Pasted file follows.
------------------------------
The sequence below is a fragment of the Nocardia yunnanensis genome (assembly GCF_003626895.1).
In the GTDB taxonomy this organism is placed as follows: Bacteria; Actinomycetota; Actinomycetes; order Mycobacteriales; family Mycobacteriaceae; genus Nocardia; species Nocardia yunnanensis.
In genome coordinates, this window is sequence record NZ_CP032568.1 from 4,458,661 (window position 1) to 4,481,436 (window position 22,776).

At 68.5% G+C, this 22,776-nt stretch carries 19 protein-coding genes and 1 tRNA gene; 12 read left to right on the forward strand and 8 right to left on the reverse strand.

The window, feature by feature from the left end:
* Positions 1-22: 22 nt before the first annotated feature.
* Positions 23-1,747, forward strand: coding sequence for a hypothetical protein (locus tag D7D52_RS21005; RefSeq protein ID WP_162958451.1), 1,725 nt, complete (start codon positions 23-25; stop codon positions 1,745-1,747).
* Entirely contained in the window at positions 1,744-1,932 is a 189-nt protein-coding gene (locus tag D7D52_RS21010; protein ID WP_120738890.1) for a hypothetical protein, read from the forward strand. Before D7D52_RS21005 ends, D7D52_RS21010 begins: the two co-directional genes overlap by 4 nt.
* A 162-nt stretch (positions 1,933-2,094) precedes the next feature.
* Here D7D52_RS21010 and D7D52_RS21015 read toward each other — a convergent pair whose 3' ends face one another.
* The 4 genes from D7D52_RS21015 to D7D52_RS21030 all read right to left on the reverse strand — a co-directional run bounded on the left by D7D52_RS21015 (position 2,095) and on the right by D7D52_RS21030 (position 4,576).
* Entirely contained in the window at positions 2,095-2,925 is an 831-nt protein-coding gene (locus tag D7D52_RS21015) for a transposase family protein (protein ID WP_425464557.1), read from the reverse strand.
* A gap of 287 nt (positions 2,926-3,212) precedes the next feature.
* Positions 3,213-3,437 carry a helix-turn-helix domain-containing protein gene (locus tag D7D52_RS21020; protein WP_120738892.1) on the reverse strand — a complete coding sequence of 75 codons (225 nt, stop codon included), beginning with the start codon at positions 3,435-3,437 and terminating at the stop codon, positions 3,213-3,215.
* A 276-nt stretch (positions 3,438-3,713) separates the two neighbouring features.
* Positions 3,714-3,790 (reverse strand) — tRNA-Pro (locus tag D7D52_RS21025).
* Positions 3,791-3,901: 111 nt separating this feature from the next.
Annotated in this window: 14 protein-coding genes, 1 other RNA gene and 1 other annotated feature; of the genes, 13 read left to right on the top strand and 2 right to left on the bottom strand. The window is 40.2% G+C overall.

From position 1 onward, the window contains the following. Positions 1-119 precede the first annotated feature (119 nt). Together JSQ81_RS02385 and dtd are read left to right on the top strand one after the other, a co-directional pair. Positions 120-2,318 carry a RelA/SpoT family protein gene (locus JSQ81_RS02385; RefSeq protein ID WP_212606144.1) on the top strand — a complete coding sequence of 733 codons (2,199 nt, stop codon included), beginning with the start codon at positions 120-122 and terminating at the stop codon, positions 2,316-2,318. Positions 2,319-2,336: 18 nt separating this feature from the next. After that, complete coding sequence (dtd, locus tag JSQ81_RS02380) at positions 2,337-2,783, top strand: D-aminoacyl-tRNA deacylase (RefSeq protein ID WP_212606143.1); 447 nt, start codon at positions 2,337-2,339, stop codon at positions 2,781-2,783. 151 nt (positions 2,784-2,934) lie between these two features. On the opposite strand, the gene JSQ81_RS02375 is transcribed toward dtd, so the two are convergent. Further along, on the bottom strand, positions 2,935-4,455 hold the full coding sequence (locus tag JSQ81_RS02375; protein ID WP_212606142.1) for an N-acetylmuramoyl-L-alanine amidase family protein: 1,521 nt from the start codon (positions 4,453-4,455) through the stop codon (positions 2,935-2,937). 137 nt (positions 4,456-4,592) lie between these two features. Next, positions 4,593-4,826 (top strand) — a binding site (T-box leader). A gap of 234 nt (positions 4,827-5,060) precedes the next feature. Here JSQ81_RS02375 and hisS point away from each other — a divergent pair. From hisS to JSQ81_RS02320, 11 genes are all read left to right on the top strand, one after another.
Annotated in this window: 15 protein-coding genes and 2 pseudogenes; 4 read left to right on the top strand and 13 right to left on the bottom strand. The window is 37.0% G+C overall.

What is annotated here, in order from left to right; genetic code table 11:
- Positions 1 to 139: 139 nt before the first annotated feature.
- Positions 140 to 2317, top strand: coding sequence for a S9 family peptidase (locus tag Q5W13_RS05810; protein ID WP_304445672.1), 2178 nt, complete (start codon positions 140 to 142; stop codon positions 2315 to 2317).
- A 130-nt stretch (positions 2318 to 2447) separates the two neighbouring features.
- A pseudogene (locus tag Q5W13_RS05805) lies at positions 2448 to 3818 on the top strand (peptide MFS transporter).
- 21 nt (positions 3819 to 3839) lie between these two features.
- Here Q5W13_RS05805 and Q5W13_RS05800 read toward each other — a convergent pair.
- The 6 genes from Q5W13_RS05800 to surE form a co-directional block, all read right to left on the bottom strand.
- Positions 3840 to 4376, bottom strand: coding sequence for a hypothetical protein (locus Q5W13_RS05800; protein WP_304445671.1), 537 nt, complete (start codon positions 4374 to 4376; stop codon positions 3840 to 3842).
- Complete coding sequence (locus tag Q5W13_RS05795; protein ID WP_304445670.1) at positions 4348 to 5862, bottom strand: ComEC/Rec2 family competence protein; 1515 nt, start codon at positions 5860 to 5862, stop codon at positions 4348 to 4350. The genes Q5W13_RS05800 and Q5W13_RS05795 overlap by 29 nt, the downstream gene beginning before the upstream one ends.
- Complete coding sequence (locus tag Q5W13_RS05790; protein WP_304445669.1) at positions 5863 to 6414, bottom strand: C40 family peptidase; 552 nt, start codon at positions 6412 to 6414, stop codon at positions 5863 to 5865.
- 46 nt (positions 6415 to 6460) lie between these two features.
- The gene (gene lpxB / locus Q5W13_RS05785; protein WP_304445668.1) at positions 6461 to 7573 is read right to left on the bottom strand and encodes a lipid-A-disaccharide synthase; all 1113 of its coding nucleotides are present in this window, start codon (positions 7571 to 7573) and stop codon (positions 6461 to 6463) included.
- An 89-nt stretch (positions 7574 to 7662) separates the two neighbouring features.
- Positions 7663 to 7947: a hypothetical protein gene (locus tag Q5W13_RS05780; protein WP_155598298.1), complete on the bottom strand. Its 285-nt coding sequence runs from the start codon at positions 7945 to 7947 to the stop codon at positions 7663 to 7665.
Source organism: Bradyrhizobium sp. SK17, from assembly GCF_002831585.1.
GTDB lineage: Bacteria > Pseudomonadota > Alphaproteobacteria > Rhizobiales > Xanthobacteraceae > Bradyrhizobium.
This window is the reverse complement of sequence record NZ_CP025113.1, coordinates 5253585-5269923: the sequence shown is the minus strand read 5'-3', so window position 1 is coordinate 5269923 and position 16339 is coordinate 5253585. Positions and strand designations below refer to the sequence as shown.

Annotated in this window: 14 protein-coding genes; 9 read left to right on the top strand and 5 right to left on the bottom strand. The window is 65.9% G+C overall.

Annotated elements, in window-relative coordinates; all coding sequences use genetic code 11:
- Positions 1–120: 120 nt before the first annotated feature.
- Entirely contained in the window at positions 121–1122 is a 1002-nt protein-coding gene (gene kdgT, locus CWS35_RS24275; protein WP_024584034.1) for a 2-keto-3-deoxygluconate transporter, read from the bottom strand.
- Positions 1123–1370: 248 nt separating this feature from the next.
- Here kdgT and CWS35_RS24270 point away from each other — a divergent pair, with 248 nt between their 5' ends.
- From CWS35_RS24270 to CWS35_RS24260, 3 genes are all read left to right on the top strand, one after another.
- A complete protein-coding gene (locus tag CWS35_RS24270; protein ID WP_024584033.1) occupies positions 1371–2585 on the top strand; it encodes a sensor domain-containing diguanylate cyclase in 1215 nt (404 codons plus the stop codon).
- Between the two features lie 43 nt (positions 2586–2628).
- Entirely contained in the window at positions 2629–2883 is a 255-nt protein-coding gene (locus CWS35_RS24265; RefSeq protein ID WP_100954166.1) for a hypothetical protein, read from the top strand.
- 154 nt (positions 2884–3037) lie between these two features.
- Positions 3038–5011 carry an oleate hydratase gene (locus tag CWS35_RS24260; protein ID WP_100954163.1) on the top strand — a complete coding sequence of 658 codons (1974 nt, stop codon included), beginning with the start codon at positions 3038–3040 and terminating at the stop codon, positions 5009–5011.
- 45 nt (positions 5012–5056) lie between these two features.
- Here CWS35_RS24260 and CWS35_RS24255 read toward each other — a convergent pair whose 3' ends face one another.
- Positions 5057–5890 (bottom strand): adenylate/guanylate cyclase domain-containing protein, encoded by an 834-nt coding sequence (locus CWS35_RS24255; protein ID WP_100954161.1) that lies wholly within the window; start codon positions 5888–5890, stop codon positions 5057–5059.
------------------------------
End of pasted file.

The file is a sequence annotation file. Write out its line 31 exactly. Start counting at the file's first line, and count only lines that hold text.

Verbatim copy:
- Complete coding sequence (locus tag Q5W13_RS05790; protein WP_304445669.1) at positions 5863 to 6414, bottom strand: C40 family peptidase; 552 nt, start codon at positions 6412 to 6414, stop codon at positions 5863 to 5865.